The year was 1944. The day, June 6. Disley’s Harold Checketts was praying his forecasts were accurate and conditions were right for the 156,000 Allied troops on their way to invade German-occupied France.
He had spent three months preparing for D-Day, when British, American and Canadian armed forces, including his younger brother Stanley, stormed five beachheads on the Normandy coast.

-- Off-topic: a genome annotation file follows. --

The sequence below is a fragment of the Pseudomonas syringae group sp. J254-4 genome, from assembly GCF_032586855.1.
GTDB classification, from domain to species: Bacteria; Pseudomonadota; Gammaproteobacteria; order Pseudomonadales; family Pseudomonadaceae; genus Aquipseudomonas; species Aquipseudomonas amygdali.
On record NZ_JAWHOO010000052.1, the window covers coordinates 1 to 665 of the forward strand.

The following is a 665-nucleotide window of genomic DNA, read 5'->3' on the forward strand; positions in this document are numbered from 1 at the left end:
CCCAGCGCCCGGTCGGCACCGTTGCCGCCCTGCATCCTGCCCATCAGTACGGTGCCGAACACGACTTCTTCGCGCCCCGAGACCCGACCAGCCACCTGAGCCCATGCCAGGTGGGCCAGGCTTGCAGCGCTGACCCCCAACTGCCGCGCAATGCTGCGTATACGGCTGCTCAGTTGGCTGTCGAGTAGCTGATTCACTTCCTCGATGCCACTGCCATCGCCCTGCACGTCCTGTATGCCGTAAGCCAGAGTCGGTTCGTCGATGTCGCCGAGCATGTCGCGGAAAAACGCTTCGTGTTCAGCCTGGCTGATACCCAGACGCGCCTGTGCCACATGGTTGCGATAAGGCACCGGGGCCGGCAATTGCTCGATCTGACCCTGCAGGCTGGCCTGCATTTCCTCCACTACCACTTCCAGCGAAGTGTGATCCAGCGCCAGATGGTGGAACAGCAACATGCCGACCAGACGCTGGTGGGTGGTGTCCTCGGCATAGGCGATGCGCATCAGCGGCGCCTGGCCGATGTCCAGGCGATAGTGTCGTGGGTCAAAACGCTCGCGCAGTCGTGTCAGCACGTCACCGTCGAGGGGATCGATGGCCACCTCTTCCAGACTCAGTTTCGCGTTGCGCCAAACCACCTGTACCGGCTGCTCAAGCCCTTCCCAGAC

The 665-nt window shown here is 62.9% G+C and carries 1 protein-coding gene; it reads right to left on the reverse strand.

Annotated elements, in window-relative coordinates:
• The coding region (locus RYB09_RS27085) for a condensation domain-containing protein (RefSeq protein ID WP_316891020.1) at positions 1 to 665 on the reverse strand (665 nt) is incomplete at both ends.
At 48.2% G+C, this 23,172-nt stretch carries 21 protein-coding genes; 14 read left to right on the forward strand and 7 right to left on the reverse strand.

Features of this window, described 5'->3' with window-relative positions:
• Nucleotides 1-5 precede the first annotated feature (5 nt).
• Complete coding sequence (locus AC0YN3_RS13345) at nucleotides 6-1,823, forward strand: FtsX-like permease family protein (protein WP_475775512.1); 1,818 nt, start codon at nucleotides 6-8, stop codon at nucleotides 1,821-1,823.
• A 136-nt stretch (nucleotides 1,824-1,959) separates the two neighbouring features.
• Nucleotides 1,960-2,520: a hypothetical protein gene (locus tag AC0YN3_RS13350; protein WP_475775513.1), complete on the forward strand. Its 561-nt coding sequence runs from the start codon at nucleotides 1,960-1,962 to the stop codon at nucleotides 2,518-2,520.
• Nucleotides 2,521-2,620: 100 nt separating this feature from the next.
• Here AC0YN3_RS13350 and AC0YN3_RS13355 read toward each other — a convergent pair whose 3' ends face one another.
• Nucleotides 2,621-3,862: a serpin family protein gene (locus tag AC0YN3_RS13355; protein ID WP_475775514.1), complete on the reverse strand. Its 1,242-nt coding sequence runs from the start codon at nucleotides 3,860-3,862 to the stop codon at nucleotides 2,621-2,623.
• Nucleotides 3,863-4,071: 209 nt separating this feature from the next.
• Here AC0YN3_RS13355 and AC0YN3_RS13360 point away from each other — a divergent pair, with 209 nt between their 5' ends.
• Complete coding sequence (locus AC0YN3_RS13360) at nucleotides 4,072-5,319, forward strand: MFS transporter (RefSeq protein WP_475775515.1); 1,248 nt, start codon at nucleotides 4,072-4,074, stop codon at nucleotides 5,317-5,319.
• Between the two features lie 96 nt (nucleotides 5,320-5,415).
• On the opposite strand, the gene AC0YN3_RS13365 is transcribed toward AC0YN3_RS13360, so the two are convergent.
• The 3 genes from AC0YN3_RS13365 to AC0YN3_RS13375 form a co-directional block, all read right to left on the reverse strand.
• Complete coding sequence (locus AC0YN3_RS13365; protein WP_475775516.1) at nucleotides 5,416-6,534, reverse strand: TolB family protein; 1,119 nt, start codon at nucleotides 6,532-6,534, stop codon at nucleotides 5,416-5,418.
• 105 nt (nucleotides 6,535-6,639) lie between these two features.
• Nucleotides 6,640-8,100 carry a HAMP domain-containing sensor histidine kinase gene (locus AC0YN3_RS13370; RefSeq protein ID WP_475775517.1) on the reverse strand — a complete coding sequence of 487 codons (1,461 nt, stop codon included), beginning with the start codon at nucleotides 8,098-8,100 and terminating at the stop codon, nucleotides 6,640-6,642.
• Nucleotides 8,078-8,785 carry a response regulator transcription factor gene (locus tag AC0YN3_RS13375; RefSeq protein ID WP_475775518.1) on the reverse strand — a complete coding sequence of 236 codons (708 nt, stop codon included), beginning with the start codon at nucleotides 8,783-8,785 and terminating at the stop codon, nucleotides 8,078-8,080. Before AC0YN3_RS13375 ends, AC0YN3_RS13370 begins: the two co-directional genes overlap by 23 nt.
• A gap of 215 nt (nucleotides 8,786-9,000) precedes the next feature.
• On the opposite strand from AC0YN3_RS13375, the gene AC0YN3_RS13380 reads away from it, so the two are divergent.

Harold, then 24, played an integral part in setting the date of the landings as a naval meteorologist, which many believe led to the Allies winning the Second World War.